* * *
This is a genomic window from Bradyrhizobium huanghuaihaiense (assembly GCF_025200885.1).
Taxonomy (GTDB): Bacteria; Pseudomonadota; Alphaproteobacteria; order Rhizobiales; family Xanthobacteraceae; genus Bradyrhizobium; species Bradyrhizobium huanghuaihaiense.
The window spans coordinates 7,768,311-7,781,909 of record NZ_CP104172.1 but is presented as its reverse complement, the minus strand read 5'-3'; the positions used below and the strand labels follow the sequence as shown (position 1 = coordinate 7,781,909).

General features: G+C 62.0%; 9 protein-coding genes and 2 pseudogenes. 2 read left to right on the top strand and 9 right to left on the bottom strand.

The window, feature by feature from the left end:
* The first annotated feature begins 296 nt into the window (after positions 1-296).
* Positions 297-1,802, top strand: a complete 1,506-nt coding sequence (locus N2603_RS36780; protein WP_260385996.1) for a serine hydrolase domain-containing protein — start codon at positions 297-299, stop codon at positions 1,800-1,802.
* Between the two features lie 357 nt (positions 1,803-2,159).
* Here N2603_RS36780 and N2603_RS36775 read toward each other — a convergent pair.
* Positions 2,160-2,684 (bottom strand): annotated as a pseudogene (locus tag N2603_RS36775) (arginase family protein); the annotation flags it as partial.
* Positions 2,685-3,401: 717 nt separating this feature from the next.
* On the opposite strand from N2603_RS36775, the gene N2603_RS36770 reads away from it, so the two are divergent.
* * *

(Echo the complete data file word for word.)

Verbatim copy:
This is a genomic window from Bradyrhizobium huanghuaihaiense (assembly GCF_025200885.1).
Taxonomy (GTDB): Bacteria; Pseudomonadota; Alphaproteobacteria; order Rhizobiales; family Xanthobacteraceae; genus Bradyrhizobium; species Bradyrhizobium huanghuaihaiense.
The window spans coordinates 7,768,311-7,781,909 of record NZ_CP104172.1 but is presented as its reverse complement, the minus strand read 5'-3'; the positions used below and the strand labels follow the sequence as shown (position 1 = coordinate 7,781,909).

General features: G+C 62.0%; 9 protein-coding genes and 2 pseudogenes. 2 read left to right on the top strand and 9 right to left on the bottom strand.

The window, feature by feature from the left end:
* The first annotated feature begins 296 nt into the window (after positions 1-296).
* Positions 297-1,802, top strand: a complete 1,506-nt coding sequence (locus N2603_RS36780; protein WP_260385996.1) for a serine hydrolase domain-containing protein — start codon at positions 297-299, stop codon at positions 1,800-1,802.
* Between the two features lie 357 nt (positions 1,803-2,159).
* Here N2603_RS36780 and N2603_RS36775 read toward each other — a convergent pair.
* Positions 2,160-2,684 (bottom strand): annotated as a pseudogene (locus tag N2603_RS36775) (arginase family protein); the annotation flags it as partial.
* Positions 2,685-3,401: 717 nt separating this feature from the next.
* On the opposite strand from N2603_RS36775, the gene N2603_RS36770 reads away from it, so the two are divergent.